Where translation is a science

Updated: May 02, 2020, 09:17 IST | Shunashir Sen | Mumbai

On Satyajit Ray's 99th birth anniversary, check out a new translated work of his creation Professor Shonku.

Professor Shonku was an inventor
Professor Shonku was an inventor

The 21st century is infatuated with concepts like Artificial Intelligence (AI) and colonising Mars. This isn't something new. Even before the year 2000 we had movies like 2001: A Space Odyssey and Total Recall that explored these themes. In fact, Steven Spielberg's ET even visualised for us what an alien might look like way back in 1982, with its oversized head and childlike eyes. But here's a little-known fact: there is a theory that ET isn't Spielberg's creation. It was Satyajit Ray who had sown the seeds of the character with the screenplay for an unfinished movie called The Alien, which the Bengali auteur and writer had based on his short story Bankubabur Bandhu.

Either way, the point is that Ray had been a life-long fan of science fiction and nowhere is this evidenced more than in his creation of Professor Shonku. The genial 50-plus inventor has been a literary companion for generations of kids, stretching their imagination into a world where time travel is possible in the blink of an eye. Adults, too, have enjoyed Professor Shonku's exploits. And it's thus good news even for them that on Ray's 99th birth anniversary today, a new book of translations called The Final Adventures of Professor Shonku (Penguin India) will be launched, offering readers nine new stories, one of which Ray translated by himself.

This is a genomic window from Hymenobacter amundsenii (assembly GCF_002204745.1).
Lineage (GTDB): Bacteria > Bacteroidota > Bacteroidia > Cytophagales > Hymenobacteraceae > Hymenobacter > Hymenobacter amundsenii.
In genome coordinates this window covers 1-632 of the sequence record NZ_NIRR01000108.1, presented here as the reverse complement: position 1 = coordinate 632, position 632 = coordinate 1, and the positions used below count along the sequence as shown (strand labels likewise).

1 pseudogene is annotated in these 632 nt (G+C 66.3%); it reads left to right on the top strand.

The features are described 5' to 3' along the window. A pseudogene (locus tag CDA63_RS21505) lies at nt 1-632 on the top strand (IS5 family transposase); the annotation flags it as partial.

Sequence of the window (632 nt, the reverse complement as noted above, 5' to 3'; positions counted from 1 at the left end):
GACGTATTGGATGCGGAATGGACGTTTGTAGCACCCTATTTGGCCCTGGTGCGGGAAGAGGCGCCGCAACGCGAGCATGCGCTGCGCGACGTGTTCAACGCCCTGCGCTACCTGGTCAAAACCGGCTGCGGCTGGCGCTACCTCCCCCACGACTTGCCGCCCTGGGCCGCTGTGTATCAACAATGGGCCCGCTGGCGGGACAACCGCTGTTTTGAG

Indrani Majumdar; Satyajit Ray
Indrani Majumdar; Satyajit Ray

Indrani Majumdar, who translated the rest, says that it was a bit of a challenge since the Bengali in the Professor Shonku series was less colloquial than that in, say, Feluda, Ray's other timeless character. Majumdar says, "I was about 10 when I first began to read Shonku. I was one of those anti-science kids. But Shonku unfolded the fear and the mystery all in one ago. It's not easy to define him. He's both the next-door neighbour and a hardcore man of science. But that's where his magic lies."

She adds that the stories also have an underlying moral compass that helps young minds distinguish between right and wrong. Shonku was also far ahead of his time, with stories like Tellus predating 2001: A Space Odyssey, a Stanley Kubrick film that warns against implanting machines with AI. It speaks of how Ray carried forward his family legacy of scientific innovations in the literary space, and no one can take that away from him regardless of whether ET was influenced by Bankubabur Bandhu or not. Why? Just look at how Shonku endures even 60 years on.

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